Hiking, camping, fishing, paddle boarding, kayaking – the list of outdoor activities could go on. And since the days are long enough, many of us do more than one of these a day sometimes. You know what that means, right? Many more opportunities for injuries while we’re out having all that fun.
A fall, a cut, and a scrape or two are statistically unavoidable if you’re doing lots of outdoor activities all summer. They’re pretty minor most of the time, but we’re in Alaska, so it’s always a good idea to have a first aid kit with the essential “must-haves” just in case.
Here is a list of items that make up a well-stocked, basic first aid kit. If you keep this kit handy in your home, car, boat, etc., you’ll be well-prepared for many of the most common emergencies you’d encounter until you can get to a medical facility or help can get to you.
- Adhesive bandages (ex. brand name: Band-Aid)
- Sterile dressings for various types of scrapes or non-serious cuts*
- Adhesive (sticky) tape or compression wrap that sticks to itself
- ACE™-type wrap bandages for sprains or to wrap around splints
- Ibuprofen (brand name: Advil) or acetaminophen (brand name: Tylenol) for mild pain, swelling or fever
- Pepto Bismol or Imodium for upset stomach or diarrhea
- An antihistamine like diphenhydramine (brand name: Benadryl) for allergies/allergic reactions
- Hydrocortisone 1% cream for skin irritation
- Triple antibiotic cream or ointment
- Burn cream or 100% Aloe vera for burns
- Anesthetic spray or lotion for insect stings/bites
- Pointed tweezers/safety pins to remove splinters or ticks & alcohol (wipes) to clean them
- Nitrile gloves (to avoid latex allergy)
Notice that alcohol and hydrogen peroxide are not on the list other than something with which to sterilize the tweezers. Using hydrogen peroxide or rubbing alcohol to clean wounds can harm the tissue and delay healing. For cuts, it’s best to rinse thoroughly with cool water and after wiping the tweezers with alcohol, use them to remove as much debris as you can.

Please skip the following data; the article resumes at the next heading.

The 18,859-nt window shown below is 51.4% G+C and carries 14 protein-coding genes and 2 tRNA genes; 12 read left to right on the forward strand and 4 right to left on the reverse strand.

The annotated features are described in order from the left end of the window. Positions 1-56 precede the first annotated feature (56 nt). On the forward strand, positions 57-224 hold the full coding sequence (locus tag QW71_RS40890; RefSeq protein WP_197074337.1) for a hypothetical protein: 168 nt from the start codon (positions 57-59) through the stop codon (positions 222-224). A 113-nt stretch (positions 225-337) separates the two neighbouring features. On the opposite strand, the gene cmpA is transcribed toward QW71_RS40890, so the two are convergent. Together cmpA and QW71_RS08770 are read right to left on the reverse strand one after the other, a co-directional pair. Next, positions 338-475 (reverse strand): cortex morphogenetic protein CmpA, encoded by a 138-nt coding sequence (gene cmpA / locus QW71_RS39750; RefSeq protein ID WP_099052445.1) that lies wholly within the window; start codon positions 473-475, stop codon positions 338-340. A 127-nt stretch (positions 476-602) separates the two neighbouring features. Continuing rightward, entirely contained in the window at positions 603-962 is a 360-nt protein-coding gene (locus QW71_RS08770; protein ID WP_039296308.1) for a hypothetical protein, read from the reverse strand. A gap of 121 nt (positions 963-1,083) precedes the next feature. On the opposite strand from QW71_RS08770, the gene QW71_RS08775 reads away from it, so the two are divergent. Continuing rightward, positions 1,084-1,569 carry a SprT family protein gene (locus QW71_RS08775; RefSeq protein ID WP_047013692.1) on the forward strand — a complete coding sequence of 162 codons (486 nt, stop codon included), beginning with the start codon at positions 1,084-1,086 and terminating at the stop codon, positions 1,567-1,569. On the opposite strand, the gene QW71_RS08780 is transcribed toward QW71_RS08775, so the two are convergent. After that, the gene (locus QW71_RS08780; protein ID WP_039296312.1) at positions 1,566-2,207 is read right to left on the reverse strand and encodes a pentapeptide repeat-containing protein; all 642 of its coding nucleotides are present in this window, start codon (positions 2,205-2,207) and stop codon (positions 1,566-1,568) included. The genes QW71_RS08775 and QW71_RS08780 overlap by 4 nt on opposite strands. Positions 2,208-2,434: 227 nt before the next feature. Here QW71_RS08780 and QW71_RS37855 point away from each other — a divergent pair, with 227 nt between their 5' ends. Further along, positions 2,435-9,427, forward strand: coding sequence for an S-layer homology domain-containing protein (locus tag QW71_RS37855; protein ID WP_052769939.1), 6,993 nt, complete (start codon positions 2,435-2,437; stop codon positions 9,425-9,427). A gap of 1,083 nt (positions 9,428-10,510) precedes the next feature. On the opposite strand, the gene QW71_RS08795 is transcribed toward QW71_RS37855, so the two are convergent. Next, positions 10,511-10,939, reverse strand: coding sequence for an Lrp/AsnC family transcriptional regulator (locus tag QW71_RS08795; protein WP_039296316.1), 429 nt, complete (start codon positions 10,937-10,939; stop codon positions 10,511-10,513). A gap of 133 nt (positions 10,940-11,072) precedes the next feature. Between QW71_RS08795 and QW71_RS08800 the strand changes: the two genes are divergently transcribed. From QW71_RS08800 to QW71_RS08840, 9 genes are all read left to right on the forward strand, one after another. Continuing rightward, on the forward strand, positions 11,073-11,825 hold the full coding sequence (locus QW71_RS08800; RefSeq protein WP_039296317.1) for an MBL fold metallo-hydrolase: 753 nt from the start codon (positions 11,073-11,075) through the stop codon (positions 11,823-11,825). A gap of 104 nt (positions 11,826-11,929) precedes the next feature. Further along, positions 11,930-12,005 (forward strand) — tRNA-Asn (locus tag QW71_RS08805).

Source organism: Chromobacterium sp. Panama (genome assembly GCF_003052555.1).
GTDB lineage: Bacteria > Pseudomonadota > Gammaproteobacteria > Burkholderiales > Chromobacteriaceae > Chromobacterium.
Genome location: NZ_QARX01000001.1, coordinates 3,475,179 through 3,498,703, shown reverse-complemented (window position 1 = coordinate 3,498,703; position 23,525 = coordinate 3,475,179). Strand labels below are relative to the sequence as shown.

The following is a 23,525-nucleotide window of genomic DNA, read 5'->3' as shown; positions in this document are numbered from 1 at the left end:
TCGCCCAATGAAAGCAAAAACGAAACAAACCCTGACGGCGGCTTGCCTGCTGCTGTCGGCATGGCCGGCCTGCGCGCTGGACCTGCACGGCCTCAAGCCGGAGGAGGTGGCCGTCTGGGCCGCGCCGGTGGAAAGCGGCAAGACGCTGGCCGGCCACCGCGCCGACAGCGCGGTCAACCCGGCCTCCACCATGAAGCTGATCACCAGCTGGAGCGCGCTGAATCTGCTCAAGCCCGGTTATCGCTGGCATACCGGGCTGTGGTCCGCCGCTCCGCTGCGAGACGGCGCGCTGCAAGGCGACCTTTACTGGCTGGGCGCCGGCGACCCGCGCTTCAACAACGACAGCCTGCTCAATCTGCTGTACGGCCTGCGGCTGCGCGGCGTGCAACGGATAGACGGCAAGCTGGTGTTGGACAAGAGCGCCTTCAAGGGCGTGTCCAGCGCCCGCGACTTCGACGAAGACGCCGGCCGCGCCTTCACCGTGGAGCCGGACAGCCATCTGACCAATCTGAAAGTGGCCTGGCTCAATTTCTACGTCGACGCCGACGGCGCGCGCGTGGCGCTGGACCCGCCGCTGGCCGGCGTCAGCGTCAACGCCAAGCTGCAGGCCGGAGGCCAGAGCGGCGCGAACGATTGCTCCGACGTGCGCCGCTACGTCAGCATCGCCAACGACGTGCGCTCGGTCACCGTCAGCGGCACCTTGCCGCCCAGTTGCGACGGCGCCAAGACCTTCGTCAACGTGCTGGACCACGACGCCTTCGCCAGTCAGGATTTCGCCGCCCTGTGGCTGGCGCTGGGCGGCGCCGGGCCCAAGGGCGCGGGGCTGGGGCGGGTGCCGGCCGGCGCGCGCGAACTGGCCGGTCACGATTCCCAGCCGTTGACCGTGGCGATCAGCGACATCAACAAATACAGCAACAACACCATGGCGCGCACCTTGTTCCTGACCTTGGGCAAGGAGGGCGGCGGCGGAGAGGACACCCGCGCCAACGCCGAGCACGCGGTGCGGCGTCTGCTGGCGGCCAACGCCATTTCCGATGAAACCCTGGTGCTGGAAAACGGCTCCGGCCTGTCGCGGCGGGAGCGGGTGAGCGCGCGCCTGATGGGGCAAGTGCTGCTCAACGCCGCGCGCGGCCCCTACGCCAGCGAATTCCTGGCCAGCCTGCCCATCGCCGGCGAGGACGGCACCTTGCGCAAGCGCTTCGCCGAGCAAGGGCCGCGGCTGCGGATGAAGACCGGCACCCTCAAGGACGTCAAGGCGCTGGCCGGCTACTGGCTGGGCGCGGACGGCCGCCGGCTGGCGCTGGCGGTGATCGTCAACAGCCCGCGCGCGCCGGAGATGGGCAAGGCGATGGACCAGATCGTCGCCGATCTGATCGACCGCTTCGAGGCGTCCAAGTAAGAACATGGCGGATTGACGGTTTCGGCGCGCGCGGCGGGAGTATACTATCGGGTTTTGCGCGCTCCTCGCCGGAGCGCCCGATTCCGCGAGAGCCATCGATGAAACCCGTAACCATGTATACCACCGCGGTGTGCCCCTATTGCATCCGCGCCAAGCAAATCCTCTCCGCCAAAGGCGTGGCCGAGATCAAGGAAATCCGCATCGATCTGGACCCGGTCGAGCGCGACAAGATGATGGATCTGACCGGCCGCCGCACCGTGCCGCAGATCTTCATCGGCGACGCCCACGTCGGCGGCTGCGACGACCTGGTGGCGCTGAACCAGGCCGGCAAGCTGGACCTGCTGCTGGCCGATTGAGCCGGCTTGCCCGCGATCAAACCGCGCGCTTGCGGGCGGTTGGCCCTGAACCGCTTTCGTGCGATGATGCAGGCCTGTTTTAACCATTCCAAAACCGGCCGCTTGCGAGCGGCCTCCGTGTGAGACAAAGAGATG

*As a side note, in every first aid kit this writer’s spouse has ever put together, one will always find Maxi pads (highest absorbency women’s sanitary pads) for severe cuts and tampons for puncture wounds. The belief has always been that since they are made explicitly for high absorbency, they make the most sense for severe lacerations. (Gauze doesn’t even come close.) Having seen one of those items used in a real-world setting, I can personally recommend adding them to your essential first aid kit supply list.
When does an injury require medical attention?
If you aren’t sure whether or not to go to the ER, calling your primary care provider is always a good first option. They will undoubtedly be able to discuss your symptoms and advise whether or not what you’re experiencing is an emergency.
If it’s after hours and you’re a SEARHC patient, you can call the SEARHC free Nurse Advice Line toll-free at 1.800.613.0560. The medical service representatives and registered triage nurses who monitor that line can help. They can answer your questions, help contact your provider or connect you with emergency services.
When is it severe enough for the ER?
According to NBC News Medical Correspondent, Dr. John Torres, there are a few stand-out signs when it comes to cuts that indicate you should go to the Emergency Room.
- The cut is large and gaping (wide open).
- You can’t move the extremity (arm, leg, finger, etc.) normally.
- There is numbness.
For other types of injuries, such as head injuries, neck injuries, and anything to do with bones, tendons, or muscles, there are many more things to consider.
Importantly, head and neck injuries are sneaky as they can be invisible but lead to serious problems ranging from mild to severe. It may be “better to be safe than sorry” and seek emergency medical attention with either type of injury.
For musculoskeletal injuries (bone, tendon, muscle), look for problems bearing weight, constant pain, swelling and bruising, a significant bump in the area of the injury or if there is an open wound at the site of the injury, emergency care is also probably warranted.
Additionally, SEARHC has a top-notch orthopedic team, including a board-certified orthopedic surgeon available to treat musculoskeletal injuries and if needed, a vast array of rehabilitation services to help patients get everything back in working order as soon as possible.
As always, the takeaways are 1) to be prepared with whatever you might need to perform basic first aid on yourself or someone with you, and 2) have an idea of the criteria for an injury that requires medical attention at a level higher than your first aid kit.
Once you have the gear and the knowledge you need, get out there, and have fun!
The information presented here was reviewed by Board Certified Orthopedic Surgeon, David Brown, MD (May 2019)
If you have feedback about this content or have additional topics ideas for SEARHC, email us at SEARHCnewsroom@searhc.org.